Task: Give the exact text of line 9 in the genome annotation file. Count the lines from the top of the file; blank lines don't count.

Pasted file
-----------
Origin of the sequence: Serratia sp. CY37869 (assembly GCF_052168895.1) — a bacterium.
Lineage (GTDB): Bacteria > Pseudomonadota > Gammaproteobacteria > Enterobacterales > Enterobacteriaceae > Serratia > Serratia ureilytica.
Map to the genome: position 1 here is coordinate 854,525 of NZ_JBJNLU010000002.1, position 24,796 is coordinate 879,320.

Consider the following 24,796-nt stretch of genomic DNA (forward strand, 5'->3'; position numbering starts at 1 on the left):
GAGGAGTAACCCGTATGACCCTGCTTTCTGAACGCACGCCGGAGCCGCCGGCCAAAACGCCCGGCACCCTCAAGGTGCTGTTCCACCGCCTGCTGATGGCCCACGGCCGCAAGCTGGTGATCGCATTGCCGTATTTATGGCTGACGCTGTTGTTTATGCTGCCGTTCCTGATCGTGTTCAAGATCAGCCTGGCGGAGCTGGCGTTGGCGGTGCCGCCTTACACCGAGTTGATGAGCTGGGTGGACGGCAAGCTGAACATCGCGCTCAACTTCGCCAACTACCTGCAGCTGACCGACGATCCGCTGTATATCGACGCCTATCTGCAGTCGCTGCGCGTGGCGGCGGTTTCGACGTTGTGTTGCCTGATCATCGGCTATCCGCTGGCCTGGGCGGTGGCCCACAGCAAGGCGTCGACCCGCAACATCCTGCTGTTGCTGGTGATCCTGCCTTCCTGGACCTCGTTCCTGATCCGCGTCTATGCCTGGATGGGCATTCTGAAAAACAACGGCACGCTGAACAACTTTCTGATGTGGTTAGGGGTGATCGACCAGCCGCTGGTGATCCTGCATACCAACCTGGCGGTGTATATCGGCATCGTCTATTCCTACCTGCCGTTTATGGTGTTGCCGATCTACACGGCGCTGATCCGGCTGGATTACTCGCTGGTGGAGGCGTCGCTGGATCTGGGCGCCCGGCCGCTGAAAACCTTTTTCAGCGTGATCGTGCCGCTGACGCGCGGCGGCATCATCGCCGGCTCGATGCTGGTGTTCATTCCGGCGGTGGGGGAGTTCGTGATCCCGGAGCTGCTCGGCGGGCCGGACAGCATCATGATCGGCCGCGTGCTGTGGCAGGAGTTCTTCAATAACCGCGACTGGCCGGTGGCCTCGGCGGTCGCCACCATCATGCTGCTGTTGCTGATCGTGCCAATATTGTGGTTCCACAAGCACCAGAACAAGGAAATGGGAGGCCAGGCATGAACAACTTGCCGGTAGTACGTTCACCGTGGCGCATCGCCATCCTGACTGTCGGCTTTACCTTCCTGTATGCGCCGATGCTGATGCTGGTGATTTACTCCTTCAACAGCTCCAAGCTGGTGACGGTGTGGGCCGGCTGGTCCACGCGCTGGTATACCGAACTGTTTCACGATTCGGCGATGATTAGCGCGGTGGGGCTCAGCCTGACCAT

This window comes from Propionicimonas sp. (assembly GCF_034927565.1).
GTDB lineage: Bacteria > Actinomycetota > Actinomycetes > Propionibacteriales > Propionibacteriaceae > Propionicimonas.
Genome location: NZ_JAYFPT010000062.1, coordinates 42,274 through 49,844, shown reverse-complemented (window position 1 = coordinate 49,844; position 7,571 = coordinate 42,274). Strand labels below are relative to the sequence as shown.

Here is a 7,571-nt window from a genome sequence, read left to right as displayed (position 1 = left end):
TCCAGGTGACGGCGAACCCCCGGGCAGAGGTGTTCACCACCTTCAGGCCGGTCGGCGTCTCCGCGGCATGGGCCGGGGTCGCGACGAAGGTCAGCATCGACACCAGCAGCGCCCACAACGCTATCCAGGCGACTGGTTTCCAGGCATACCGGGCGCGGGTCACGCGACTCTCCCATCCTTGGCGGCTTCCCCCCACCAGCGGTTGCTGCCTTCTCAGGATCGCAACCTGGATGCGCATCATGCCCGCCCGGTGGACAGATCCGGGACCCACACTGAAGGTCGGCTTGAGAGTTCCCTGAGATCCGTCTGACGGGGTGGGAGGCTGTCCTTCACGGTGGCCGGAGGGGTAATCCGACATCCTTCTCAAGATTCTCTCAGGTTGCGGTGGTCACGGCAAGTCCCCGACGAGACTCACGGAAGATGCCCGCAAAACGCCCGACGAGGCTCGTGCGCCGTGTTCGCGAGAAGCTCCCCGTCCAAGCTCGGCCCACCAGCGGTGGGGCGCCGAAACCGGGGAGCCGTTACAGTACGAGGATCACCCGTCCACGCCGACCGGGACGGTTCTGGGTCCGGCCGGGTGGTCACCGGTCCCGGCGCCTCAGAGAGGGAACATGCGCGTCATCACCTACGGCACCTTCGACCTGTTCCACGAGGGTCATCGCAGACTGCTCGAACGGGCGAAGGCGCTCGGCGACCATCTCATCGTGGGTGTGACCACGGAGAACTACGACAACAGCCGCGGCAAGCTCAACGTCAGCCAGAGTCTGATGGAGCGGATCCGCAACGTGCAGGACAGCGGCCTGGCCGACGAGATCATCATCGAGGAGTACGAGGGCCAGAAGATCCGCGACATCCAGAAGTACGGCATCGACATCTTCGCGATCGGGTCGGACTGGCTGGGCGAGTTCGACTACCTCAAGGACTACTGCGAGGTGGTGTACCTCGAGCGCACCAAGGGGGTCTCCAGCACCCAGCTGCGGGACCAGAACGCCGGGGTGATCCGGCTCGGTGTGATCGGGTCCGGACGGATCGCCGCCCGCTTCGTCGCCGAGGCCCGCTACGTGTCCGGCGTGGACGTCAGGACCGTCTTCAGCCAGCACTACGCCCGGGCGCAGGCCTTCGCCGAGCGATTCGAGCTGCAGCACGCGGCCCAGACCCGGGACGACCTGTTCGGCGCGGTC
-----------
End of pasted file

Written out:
Here is a 7,571-nt window from a genome sequence, read left to right as displayed (position 1 = left end):